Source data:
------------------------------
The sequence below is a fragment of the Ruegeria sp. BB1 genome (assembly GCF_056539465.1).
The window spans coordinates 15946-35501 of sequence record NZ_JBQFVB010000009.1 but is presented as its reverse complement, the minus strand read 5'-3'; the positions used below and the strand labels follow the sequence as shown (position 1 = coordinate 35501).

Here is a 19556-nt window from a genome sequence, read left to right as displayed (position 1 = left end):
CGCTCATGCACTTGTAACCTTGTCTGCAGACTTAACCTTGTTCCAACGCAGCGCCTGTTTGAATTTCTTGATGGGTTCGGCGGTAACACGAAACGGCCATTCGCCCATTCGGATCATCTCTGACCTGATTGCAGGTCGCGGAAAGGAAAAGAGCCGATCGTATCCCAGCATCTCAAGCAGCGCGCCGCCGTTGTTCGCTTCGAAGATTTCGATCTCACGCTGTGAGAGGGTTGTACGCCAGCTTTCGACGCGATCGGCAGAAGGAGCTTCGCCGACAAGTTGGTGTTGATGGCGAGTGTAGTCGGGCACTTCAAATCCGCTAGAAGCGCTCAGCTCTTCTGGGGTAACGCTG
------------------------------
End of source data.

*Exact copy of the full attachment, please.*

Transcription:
The sequence below is a fragment of the Ruegeria sp. BB1 genome (assembly GCF_056539465.1).
The window spans coordinates 15946-35501 of sequence record NZ_JBQFVB010000009.1 but is presented as its reverse complement, the minus strand read 5'-3'; the positions used below and the strand labels follow the sequence as shown (position 1 = coordinate 35501).

Here is a 19556-nt window from a genome sequence, read left to right as displayed (position 1 = left end):
CGCTCATGCACTTGTAACCTTGTCTGCAGACTTAACCTTGTTCCAACGCAGCGCCTGTTTGAATTTCTTGATGGGTTCGGCGGTAACACGAAACGGCCATTCGCCCATTCGGATCATCTCTGACCTGATTGCAGGTCGCGGAAAGGAAAAGAGCCGATCGTATCCCAGCATCTCAAGCAGCGCGCCGCCGTTGTTCGCTTCGAAGATTTCGATCTCACGCTGTGAGAGGGTTGTACGCCAGCTTTCGACGCGATCGGCAGAAGGAGCTTCGCCGACAAGTTGGTGTTGATGGCGAGTGTAGTCGGGCACTTCAAATCCGCTAGAAGCGCTCAGCTCTTCTGGGGTAACGCTG